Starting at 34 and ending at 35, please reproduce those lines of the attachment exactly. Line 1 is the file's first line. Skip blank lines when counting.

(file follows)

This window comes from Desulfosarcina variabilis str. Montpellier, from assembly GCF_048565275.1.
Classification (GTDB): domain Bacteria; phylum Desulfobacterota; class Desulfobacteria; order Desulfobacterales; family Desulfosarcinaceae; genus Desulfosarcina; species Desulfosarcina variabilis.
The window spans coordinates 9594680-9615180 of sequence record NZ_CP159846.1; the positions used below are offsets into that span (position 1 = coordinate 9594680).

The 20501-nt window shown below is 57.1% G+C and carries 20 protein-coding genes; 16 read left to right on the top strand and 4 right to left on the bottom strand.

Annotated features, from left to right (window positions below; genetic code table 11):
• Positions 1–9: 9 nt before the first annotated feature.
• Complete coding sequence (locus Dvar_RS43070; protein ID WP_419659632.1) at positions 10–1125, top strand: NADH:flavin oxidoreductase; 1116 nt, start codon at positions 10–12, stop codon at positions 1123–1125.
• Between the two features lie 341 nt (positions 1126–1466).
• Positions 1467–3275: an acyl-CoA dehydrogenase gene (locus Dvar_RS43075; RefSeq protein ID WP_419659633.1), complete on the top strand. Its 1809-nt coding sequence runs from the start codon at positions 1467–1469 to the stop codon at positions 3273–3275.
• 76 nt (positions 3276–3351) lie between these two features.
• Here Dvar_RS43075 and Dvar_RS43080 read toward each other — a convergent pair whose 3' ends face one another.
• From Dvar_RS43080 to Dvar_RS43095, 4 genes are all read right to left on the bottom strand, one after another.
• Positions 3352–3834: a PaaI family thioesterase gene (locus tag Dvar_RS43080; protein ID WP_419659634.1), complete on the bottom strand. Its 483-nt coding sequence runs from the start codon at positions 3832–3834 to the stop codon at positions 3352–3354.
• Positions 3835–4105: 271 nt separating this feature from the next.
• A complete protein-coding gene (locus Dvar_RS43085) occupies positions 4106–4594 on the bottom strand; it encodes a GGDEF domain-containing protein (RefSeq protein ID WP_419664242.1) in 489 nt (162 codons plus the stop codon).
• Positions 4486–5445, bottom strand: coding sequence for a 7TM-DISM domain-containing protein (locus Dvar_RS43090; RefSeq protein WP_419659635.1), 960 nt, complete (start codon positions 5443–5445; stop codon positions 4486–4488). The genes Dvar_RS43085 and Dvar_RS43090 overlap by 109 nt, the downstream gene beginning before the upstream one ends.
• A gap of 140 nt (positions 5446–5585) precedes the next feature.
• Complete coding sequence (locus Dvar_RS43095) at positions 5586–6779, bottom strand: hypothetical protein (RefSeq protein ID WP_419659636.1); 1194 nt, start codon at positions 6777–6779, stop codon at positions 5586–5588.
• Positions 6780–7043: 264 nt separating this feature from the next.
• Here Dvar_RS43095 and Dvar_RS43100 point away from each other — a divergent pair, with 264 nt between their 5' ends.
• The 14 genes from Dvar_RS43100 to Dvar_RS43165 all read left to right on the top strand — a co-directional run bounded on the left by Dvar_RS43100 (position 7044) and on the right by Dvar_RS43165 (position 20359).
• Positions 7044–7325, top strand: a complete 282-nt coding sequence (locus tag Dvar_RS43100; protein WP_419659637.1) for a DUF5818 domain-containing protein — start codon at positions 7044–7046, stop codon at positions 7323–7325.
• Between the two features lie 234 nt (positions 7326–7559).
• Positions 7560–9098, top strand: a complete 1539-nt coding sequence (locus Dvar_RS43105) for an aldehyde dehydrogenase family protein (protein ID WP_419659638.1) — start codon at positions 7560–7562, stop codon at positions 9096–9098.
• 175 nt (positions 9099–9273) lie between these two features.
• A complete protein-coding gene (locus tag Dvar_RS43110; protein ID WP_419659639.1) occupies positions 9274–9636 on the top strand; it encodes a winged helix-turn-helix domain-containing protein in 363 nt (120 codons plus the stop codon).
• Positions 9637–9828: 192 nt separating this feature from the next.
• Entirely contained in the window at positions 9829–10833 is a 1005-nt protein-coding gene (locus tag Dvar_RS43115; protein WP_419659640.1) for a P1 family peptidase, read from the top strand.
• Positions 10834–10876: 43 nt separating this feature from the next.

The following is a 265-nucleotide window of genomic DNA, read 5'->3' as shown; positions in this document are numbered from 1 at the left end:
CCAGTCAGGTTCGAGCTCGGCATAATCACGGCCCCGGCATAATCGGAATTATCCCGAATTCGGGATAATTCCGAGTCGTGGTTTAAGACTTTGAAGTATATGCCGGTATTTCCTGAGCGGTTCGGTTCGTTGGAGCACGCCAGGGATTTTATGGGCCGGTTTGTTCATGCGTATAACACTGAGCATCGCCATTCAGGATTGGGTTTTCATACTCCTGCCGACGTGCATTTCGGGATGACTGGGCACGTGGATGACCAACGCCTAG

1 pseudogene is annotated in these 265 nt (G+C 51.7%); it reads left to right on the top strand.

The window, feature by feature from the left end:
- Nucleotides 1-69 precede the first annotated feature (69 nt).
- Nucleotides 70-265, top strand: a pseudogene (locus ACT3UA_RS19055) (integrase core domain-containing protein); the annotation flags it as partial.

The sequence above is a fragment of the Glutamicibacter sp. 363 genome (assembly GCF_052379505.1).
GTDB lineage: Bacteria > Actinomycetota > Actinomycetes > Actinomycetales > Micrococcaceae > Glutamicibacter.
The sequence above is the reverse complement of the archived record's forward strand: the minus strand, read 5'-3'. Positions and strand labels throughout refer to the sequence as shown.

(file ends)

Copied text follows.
- Nucleotides 1-69 precede the first annotated feature (69 nt).
- Nucleotides 70-265, top strand: a pseudogene (locus ACT3UA_RS19055) (integrase core domain-containing protein); the annotation flags it as partial.